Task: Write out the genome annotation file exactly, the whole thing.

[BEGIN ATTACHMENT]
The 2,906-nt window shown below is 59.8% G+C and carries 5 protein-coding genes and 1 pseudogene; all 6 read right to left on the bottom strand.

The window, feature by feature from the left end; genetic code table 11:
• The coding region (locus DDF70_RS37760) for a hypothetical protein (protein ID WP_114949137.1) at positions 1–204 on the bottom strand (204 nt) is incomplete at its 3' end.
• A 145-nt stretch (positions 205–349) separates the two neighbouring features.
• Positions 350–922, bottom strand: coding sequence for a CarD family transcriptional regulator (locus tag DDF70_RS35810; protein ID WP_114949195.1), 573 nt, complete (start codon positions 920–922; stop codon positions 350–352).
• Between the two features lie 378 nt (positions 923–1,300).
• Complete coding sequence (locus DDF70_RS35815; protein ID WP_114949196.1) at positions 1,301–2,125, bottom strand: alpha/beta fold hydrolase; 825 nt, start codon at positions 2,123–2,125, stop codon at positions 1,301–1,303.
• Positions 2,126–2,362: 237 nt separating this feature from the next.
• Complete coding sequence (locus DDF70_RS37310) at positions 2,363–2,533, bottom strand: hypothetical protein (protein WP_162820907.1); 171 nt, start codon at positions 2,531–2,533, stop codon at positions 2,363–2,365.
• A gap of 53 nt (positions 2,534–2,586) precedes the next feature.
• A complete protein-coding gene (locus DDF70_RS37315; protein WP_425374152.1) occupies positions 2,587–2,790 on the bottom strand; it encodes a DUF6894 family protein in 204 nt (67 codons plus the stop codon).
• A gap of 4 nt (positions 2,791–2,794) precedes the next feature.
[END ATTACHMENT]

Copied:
The 2,906-nt window shown below is 59.8% G+C and carries 5 protein-coding genes and 1 pseudogene; all 6 read right to left on the bottom strand.

The window, feature by feature from the left end; genetic code table 11:
• The coding region (locus DDF70_RS37760) for a hypothetical protein (protein ID WP_114949137.1) at positions 1–204 on the bottom strand (204 nt) is incomplete at its 3' end.
• A 145-nt stretch (positions 205–349) separates the two neighbouring features.
• Positions 350–922, bottom strand: coding sequence for a CarD family transcriptional regulator (locus tag DDF70_RS35810; protein ID WP_114949195.1), 573 nt, complete (start codon positions 920–922; stop codon positions 350–352).
• Between the two features lie 378 nt (positions 923–1,300).
• Complete coding sequence (locus DDF70_RS35815; protein ID WP_114949196.1) at positions 1,301–2,125, bottom strand: alpha/beta fold hydrolase; 825 nt, start codon at positions 2,123–2,125, stop codon at positions 1,301–1,303.
• Positions 2,126–2,362: 237 nt separating this feature from the next.
• Complete coding sequence (locus DDF70_RS37310) at positions 2,363–2,533, bottom strand: hypothetical protein (protein WP_162820907.1); 171 nt, start codon at positions 2,531–2,533, stop codon at positions 2,363–2,365.
• A gap of 53 nt (positions 2,534–2,586) precedes the next feature.
• A complete protein-coding gene (locus DDF70_RS37315; protein WP_425374152.1) occupies positions 2,587–2,790 on the bottom strand; it encodes a DUF6894 family protein in 204 nt (67 codons plus the stop codon).
• A gap of 4 nt (positions 2,791–2,794) precedes the next feature.